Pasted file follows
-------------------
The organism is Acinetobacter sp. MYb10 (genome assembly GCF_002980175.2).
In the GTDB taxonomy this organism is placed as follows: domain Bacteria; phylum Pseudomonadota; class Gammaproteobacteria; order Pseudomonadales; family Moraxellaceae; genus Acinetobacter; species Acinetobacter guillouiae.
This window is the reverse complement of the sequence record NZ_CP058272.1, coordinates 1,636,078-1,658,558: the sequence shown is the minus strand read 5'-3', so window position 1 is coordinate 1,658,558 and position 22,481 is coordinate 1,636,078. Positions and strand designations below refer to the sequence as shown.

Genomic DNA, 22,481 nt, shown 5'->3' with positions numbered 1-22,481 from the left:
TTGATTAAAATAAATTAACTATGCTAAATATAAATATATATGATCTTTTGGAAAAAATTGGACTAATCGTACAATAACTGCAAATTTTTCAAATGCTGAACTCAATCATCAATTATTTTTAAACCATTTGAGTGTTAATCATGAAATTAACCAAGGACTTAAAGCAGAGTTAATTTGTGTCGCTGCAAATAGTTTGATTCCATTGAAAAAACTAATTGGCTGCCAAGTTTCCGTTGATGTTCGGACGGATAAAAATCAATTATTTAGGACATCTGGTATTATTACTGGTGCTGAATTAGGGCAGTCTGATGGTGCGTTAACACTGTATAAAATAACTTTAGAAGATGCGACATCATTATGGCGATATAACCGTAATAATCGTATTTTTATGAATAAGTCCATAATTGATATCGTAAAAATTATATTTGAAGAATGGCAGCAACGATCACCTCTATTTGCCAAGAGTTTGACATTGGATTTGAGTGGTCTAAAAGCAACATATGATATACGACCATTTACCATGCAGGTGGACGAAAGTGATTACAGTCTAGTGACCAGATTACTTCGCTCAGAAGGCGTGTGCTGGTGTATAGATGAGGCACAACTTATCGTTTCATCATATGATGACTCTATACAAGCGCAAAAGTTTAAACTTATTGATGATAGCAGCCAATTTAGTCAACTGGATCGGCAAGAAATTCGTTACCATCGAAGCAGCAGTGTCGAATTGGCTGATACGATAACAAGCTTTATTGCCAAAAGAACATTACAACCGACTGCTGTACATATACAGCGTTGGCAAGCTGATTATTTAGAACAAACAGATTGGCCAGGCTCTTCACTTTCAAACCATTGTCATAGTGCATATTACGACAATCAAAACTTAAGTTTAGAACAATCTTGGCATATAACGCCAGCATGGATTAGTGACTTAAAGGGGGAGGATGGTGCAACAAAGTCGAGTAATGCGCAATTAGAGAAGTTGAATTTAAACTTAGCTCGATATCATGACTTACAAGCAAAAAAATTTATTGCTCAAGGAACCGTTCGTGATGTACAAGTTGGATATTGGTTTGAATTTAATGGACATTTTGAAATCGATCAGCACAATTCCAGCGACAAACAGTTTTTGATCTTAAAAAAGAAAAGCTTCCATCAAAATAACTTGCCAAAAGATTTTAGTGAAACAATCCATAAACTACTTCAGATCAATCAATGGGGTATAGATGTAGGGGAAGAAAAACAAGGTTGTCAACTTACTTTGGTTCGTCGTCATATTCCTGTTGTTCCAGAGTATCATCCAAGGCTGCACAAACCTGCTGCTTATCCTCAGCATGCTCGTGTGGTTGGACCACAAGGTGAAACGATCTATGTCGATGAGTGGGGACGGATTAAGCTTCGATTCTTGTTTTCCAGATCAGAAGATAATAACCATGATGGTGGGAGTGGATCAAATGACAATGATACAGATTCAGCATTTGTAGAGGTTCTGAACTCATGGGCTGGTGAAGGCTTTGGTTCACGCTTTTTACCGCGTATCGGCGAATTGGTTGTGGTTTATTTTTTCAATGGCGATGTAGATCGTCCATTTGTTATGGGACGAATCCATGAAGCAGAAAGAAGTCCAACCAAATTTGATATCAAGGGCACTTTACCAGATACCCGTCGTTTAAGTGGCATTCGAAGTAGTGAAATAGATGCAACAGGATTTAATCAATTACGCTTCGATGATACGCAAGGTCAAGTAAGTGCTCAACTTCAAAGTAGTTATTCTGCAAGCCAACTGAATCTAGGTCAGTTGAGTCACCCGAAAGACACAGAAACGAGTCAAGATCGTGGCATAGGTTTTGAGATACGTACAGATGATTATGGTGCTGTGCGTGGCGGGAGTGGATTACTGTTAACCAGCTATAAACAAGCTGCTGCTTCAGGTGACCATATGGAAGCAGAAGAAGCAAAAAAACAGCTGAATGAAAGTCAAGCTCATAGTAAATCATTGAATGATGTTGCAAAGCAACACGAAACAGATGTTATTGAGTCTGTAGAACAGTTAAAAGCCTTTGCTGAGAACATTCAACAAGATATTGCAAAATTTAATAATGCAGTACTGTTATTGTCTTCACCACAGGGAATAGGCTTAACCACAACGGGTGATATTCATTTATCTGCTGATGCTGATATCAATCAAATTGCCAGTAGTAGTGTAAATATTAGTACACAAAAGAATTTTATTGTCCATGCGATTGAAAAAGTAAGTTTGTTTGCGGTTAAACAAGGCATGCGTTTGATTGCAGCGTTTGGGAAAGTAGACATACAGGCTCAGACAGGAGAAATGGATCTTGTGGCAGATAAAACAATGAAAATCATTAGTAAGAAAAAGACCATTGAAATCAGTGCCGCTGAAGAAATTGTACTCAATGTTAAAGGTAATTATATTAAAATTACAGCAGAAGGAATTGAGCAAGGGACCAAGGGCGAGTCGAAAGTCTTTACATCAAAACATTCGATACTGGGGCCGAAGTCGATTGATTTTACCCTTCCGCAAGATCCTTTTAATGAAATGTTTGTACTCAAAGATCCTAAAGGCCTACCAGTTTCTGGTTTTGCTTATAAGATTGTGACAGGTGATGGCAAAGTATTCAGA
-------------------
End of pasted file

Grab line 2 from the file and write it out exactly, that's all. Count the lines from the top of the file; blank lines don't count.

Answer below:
In the GTDB taxonomy this organism is placed as follows: domain Bacteria; phylum Pseudomonadota; class Gammaproteobacteria; order Pseudomonadales; family Moraxellaceae; genus Acinetobacter; species Acinetobacter guillouiae.